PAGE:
And that is the most striking thing about these figures - how low crime rates are in historic terms.  The spate of burglaries in 2014-15 (especially early 2015) aside, numbers have been going down considerably over the last two decades.  These burglary figures are less than half  even what we saw as recently as 2008-09 or 2009-10.   I've pointed out before that this is a widespread phenomenon in a lot of the Western World.  Despite all the moaning from older generations, the crime rate is actually far less than it was in the 'good old days'.

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And so very many of these burglaries would be prevented if people simply locked doors and took other simple security precautions. 

 

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1 minute ago, Derek Flint said:

And so very many of these burglaries would be prevented if people simply locked doors and took other simple security precautions. 

 

Guns and attack dogs.

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5 minutes ago, Derek Flint said:

And so very many of these burglaries would be prevented if people simply locked doors and took other simple security precautions. 

 

That's good to know. 

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8 hours ago, Roger Mexico said:

Before getting too excited about the failure or otherwise to catch crooks, it's probably worth looking at the actual figures for the past few years:

2013-14:  46 + 48 = 94

2014-15:  144 + 67 = 211

2015-16:  67 + 30 = 97

2016-17:  47 + 31 = 78

The first figure is the one for Burglary Dwelling, second for Burglary Other Than Dwelling and then the total.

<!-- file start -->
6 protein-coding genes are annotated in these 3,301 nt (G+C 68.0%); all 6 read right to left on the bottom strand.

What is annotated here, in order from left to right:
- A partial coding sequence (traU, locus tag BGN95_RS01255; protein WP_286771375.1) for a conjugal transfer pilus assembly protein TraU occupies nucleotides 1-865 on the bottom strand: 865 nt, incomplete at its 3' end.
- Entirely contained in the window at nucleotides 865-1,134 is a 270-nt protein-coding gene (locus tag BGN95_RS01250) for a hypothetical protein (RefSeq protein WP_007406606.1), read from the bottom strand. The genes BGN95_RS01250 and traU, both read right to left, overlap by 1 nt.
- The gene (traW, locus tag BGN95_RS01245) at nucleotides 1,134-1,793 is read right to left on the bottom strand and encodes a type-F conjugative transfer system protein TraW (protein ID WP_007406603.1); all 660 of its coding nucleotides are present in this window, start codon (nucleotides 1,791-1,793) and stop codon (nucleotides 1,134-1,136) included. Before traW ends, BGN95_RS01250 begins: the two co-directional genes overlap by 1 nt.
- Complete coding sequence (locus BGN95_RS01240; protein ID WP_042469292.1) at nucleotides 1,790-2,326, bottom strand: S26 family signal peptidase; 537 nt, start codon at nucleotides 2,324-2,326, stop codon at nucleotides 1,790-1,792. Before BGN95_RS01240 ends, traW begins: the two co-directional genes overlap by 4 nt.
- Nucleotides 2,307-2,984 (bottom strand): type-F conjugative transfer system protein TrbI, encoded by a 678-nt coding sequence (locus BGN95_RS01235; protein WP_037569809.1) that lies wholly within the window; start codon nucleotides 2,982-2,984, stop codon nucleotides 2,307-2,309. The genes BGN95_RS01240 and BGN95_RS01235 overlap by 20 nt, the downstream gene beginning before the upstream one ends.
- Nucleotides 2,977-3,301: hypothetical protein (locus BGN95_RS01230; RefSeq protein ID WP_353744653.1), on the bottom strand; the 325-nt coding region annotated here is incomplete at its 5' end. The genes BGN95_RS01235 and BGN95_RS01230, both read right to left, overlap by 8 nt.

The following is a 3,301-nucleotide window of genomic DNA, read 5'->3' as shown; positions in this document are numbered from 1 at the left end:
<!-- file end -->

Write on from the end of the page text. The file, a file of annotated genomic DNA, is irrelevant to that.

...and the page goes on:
In both categories the figure is the second lowest ever, the combined total (the Report is a bit ambiguous here) "the lowest number of such offences recorded since the modern offence of burglary was created by the Theft Act 1981".  The combined detection rate (14% - 11 crimes out of 78) is indeed lower than in the past, but the trouble when numbers are so low, is that even arresting or not a single person can make a big difference to the rates.  Even if you do arrest them, they may not confess to all their past offences (depending on how out of it they were at the time, they may not even remember them).  

So it's all a bit random and it's wise not to make too much of what look like dramatic changes when you just look at the percentages.  Of course equally if the detection rate soars next year, it doesn't mean the Police have got amazingly more competent either.  It just means they have got lucky - it's what happens to detection rates when the number of crimes is so low.

And that is the most striking thing about these figures - how low crime rates are in historic terms.  The spate of burglaries in 2014-15 (especially early 2015) aside, numbers have been going down considerably over the last two decades.  These burglary figures are less than half  even what we saw as recently as 2008-09 or 2009-10.   I've pointed out before that this is a widespread phenomenon in a lot of the Western World.  Despite all the moaning from older generations, the crime rate is actually far less than it was in the 'good old days'.

Am I the only analyst seeing a 200% + increase somewhere there? And maybe a future soft touch?